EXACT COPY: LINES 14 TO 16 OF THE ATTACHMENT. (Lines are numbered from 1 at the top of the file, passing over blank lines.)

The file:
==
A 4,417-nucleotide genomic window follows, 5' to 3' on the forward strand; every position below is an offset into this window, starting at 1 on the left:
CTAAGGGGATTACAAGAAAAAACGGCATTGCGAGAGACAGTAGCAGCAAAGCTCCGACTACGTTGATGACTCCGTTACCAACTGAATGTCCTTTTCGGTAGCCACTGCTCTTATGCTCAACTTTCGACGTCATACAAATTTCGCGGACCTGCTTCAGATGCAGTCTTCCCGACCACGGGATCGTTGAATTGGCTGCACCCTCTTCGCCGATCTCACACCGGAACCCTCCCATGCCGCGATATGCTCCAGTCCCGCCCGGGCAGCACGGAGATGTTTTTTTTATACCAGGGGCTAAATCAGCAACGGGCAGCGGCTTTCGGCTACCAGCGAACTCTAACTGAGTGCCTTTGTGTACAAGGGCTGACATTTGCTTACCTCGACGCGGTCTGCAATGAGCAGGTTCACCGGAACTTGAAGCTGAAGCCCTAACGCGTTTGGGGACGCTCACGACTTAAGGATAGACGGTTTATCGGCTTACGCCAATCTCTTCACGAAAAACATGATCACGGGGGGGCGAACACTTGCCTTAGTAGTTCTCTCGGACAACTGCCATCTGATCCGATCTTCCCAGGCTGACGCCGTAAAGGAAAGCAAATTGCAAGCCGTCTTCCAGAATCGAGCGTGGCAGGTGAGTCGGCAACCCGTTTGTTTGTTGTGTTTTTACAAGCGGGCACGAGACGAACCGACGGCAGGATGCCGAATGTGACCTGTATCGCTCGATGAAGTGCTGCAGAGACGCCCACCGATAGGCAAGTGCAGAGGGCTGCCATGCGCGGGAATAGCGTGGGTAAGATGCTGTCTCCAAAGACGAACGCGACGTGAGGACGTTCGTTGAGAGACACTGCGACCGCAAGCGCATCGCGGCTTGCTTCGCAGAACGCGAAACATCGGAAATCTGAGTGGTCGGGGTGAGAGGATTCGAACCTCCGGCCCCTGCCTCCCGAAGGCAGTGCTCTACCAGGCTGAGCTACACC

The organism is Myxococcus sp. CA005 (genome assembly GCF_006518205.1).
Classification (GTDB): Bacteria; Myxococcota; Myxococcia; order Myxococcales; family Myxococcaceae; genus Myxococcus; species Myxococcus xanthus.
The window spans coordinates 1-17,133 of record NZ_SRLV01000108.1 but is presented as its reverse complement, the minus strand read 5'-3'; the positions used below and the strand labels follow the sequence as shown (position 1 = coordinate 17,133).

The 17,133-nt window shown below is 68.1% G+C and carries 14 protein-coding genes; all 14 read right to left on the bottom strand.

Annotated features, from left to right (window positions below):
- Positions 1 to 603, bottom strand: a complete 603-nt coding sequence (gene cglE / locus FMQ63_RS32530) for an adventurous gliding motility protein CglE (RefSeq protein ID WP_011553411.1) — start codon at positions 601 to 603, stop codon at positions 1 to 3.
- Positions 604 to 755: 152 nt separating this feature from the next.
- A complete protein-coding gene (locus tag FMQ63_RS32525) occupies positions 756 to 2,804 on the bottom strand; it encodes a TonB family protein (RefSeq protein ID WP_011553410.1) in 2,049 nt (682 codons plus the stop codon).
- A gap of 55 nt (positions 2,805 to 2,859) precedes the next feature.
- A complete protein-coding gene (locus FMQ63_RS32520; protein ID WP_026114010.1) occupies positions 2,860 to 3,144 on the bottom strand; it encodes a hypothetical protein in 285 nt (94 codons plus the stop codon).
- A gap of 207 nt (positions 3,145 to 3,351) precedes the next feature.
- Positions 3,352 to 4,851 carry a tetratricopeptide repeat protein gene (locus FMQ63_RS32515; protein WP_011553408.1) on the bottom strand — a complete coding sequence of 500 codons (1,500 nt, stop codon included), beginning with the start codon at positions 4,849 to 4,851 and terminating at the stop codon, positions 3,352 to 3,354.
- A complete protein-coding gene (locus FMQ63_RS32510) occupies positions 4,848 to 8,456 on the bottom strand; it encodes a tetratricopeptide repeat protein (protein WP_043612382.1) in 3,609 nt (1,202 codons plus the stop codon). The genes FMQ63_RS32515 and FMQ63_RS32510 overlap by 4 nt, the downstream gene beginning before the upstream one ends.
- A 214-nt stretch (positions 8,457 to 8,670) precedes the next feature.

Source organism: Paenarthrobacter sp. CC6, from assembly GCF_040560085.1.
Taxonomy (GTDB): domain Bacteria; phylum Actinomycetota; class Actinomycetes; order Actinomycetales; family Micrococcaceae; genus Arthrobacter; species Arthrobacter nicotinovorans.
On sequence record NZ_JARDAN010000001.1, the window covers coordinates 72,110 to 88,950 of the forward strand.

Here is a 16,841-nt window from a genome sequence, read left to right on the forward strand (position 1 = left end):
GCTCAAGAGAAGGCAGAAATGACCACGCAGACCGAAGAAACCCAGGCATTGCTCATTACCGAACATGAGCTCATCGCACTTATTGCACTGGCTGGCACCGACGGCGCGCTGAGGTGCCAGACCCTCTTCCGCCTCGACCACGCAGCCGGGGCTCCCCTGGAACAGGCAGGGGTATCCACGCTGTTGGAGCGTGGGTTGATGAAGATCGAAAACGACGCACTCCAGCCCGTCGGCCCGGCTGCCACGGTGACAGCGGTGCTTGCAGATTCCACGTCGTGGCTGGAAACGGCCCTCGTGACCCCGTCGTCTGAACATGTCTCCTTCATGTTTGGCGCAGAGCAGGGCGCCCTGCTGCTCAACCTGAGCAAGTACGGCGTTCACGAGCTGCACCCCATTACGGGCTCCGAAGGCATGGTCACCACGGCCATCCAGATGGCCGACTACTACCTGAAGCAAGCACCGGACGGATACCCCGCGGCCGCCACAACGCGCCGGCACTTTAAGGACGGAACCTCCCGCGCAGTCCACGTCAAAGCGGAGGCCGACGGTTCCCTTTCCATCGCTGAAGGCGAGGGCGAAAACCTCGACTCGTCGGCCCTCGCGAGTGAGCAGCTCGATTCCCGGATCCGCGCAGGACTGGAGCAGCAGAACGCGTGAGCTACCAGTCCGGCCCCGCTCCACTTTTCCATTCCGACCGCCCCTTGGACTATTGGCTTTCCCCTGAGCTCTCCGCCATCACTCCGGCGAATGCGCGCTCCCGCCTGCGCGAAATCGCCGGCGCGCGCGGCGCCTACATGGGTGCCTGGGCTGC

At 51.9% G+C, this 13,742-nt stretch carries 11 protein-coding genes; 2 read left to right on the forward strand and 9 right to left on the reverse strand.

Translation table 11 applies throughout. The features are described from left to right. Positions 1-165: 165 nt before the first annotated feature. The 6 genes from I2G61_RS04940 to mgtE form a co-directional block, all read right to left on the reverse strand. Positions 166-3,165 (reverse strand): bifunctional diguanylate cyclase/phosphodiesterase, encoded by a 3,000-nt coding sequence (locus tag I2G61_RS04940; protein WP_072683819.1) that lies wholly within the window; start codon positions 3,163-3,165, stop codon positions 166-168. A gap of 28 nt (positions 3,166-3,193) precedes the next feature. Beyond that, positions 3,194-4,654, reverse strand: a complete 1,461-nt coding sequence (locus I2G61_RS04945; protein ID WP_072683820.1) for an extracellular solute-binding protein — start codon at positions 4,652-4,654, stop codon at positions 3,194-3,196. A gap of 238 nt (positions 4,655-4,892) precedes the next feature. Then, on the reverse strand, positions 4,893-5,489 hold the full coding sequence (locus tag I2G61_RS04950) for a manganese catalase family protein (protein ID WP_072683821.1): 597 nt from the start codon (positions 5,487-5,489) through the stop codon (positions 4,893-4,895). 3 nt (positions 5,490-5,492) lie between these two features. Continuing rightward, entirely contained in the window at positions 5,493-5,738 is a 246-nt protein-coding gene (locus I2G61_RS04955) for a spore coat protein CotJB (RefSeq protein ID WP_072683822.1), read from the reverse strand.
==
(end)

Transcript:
- Positions 3,352 to 4,851 carry a tetratricopeptide repeat protein gene (locus FMQ63_RS32515; protein WP_011553408.1) on the bottom strand — a complete coding sequence of 500 codons (1,500 nt, stop codon included), beginning with the start codon at positions 4,849 to 4,851 and terminating at the stop codon, positions 3,352 to 3,354.
- A complete protein-coding gene (locus FMQ63_RS32510) occupies positions 4,848 to 8,456 on the bottom strand; it encodes a tetratricopeptide repeat protein (protein WP_043612382.1) in 3,609 nt (1,202 codons plus the stop codon). The genes FMQ63_RS32515 and FMQ63_RS32510 overlap by 4 nt, the downstream gene beginning before the upstream one ends.
- A 214-nt stretch (positions 8,457 to 8,670) precedes the next feature.